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Review: Pull and Pray by Angel Colon

Today in The Gutter:

Chris McGinley reviews the latest from homeboy Angel Colon.

Book Review: Pull and Pray by Angel Colon

If you like crime fiction with sharp dialogue, clever technical detail, and characters who take  pains to see all the angles--and there are dozens of them--you will enjoy Angel Colon's newest novel, Pull and Play (Down and Out Books), a follow up to his No Happy Endings.

The title is a riff on a heist planned by some family members--and a few outsiders--who look to do a "retirement job" involving payoff codes hidden in slot machines. Oh, one other notable feature here: the main characters are women; seasoned con-artists and skilled thieves thoroughly accustomed to "the life."  Each has her own unique specialties and idiosyncratic methods that don't always jibe with the style of the other crew members. Not surprisingly, this often causes strife. But it's all part of a dysfunctional family tradition for the main operators, another source of much discord in the novel, and even some humor, too.

Expert lock picker Fantine Park reluctantly agrees to work on a heist engineered by her aunt, Matilda Rhee. In fact, she only agrees because the aunt informs Fan that she possesses information about the death of Fan's mother--an "accident" on a previous job. Fan desperately wants revenge on her mother's killers, and agrees to do the job. Yes, it's a bribe . . . . about the murder of Fan's mother . . . one presented by her own aunt!  This is the kind of dysfunction central to much of the action. The reader, and indeed Fan herself, is always suspicious of Matilda, called Matty, a fact that makes for some fine narrative tension throughout.

As for the crime itself, there's an important inside element. Neil works in the casino industry and has access to schedules for slot machine pick-ups and deliveries. The job involves finding access to the carefully guarded machines and then cracking some more codes to determine the random number generator behind jackpot payoffs in slots all over the region. With the creation of some outside software (once the codes are ascertained) the heist promises to be a goldmine. Of course, there are several players, and everything has to come together just right, or the whole thing's a bust and the prospect of jail time becomes very real for everyone.

Much of the novel centers on these technical aspects of the job: how to navigate x, y, and z, and how to plan for the inevitable contingencies. For those who enjoy the technical facets of contemporary heist stories, Pull and Pray will surely satisfy. Happily, the crew also employs some old-school cons and decoys in order to effect their plan. There's something here for fans of the traditional heist-job narrative as well.

One thing that's especially refreshing is that Pull and Play is a feminist narrative, whether or not you think the term belongs in a discussion of crime novels. Put simply, the women are in charge here. Fan impresses her crew with her savvy and ability to improvise on the fly. If they're reluctant subordinates early on, they soon come to realize that Fan has the skills and the vision few others possess. Matty, however, exercises a more insidious control over the crew. As the architect of the job, she says who does what and when, and she brooks no contest--much to the chagrin of others in several places.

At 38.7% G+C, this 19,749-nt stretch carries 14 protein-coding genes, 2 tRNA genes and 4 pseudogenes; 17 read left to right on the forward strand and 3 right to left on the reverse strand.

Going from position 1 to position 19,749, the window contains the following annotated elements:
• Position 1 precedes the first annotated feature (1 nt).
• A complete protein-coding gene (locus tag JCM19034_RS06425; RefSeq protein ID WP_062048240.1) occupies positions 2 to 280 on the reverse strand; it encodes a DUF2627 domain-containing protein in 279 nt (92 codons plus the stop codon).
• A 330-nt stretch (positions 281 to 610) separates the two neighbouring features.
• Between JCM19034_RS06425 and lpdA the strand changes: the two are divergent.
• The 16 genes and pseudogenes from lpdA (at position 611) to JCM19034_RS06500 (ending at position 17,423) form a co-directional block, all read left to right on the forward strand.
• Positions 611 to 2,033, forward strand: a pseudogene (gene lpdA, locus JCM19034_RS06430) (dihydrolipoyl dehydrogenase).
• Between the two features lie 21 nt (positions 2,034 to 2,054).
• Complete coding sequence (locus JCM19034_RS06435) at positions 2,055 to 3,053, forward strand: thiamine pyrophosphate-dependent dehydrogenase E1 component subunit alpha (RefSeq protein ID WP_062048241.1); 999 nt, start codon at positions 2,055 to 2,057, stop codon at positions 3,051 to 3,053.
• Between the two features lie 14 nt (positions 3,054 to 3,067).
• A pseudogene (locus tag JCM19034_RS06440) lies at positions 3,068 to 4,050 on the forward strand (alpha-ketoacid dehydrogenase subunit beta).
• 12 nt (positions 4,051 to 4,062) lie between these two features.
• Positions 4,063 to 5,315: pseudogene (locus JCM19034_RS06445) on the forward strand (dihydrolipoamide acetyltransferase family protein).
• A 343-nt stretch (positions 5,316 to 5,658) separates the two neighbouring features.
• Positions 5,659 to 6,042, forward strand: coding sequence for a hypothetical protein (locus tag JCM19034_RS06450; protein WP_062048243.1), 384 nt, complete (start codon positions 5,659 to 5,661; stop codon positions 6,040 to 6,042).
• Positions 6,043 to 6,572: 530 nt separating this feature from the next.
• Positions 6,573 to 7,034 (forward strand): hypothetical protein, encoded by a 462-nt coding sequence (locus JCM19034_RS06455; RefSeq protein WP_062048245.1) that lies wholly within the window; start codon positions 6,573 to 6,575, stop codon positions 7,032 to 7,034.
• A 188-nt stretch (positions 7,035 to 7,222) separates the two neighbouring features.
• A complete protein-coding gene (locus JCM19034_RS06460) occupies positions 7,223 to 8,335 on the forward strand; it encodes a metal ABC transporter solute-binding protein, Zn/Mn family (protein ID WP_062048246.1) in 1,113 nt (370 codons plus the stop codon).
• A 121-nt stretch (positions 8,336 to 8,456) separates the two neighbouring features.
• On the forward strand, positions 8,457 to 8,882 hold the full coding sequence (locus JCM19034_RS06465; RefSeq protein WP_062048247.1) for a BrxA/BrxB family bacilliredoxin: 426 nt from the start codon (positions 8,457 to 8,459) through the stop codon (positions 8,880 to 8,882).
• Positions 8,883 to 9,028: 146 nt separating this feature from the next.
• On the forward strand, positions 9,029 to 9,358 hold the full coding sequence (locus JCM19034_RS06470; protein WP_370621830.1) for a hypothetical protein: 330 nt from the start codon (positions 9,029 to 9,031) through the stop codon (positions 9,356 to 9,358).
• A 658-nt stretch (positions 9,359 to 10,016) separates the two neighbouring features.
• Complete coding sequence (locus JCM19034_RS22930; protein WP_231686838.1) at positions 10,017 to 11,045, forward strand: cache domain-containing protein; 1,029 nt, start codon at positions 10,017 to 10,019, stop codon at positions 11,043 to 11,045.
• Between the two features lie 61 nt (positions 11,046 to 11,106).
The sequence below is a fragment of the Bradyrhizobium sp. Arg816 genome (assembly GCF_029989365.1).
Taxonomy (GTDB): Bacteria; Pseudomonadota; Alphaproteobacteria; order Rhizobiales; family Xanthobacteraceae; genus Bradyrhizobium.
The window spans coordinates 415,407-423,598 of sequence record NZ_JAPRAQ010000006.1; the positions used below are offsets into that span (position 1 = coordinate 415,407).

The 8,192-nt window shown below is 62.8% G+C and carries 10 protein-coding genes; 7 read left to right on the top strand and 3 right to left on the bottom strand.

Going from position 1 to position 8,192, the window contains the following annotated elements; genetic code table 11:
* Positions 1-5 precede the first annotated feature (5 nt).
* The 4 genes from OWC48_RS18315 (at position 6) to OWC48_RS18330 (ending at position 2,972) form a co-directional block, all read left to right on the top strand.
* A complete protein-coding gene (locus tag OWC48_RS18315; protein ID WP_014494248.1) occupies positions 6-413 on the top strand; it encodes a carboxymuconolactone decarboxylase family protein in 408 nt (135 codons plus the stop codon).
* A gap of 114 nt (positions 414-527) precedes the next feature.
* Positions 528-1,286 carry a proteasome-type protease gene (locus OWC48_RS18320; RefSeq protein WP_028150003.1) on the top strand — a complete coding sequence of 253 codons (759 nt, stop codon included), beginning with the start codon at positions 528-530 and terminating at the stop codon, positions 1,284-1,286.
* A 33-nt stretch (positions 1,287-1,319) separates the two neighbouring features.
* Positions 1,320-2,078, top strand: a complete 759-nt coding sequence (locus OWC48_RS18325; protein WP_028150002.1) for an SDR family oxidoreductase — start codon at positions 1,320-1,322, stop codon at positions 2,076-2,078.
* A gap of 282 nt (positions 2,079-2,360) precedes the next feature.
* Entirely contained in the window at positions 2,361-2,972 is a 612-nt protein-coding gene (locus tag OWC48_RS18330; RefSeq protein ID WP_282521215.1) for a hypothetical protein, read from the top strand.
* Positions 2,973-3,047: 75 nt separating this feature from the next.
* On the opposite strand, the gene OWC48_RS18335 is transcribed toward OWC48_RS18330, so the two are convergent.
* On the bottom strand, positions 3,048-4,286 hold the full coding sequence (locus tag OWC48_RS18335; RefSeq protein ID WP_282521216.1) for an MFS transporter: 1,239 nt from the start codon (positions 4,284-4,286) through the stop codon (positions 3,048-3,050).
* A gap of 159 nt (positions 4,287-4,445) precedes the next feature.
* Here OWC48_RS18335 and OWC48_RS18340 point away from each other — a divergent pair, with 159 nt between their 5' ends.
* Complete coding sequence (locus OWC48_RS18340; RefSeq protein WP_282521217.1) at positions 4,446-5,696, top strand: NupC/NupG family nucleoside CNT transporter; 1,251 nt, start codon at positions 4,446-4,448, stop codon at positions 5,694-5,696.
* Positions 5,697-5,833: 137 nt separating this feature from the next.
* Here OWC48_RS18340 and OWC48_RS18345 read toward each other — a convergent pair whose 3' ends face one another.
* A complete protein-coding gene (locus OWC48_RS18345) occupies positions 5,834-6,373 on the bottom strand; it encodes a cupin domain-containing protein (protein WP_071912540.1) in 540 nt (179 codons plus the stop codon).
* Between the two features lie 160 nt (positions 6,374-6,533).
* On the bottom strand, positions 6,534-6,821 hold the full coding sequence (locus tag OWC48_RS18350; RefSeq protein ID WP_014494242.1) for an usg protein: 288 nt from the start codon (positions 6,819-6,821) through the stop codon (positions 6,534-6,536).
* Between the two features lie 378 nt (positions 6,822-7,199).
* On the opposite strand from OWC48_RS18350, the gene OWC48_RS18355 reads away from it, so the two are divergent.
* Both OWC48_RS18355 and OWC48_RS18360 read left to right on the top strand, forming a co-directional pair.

One of Colon's strengths in creating these colorful characters is his use of dialogue. The novel brims with it. There are snappy rejoinders, wise-ass remarks, clever references to sources well outside the sphere of criminal enterprise, and even emotional outbursts that ring true because of Colon's facility at dialogue. The narration, too, impresses for its ability to add dimension to characters without heavy-handedness. Consider the following passage in which Fan confronts the fact that her skills aren't what they used to be, at least not yet.

While Fan hadn’t ignored picking she wasn’t working for time anymore. Now faced with real pressure, her fingers lost their sensitivity. There was a time she swore she could feel the tiniest nuance as she slipped picks into locks—the bumps, dips, dives—that whisper of a moment when the tumblers were aligned and all it took was a twist. It would only cost her a few breaths to get most locks opened but the locks Neil provided felt impenetrable.
Fan looked at her stopwatch. It was over seven minutes and the lock she was working on was still engaged. “This is such bullshit.” Her cheeks and ears were hot. She felt almost embarrassed yet nobody was in the room with her. All that build up over the past few hours, that positivity, was already melting away.
It's a reflection on professionalism, and a lament over the deterioration of one's abilities. 
Like an athlete no longer able to perform the same feats, Fan is unhinged over her inability to pick a lock. Colon never devolves into maudlin sentiment or contrived rage. Instead he simply adds the detail that she was embarrassed, despite the fact she was alone. Such clever passages abound in Pull and Pray.
If you like heist stories full of action, technical detail, double-dealing, and strong female characters, pick up Angel Colon's fine Pull and Pray. You won't be disappointed.

Review by: Chris McGinley

Angel Luis Colón is the Anthony and Derringer Award-nominated author of NO HAPPY ENDINGS, the BLACKY JAGUAR series of novellas, the collection MEAT CITY ON FIRE (AND OTHER ASSORTED DEBACLES), and the upcoming PULL & PRAY (July 2018). His fiction has appeared in multiple web and print publications including Thuglit, Literary Orphans, and Great Jones Street. Keep up with him on Twitter via @GoshDarnMyLife

Chris McGinley teaches middle school in Lexington, KY. His work has appeared in Switchblade, Tough, the ID Press crime anthology (forthcoming), and on a host of Internet forums.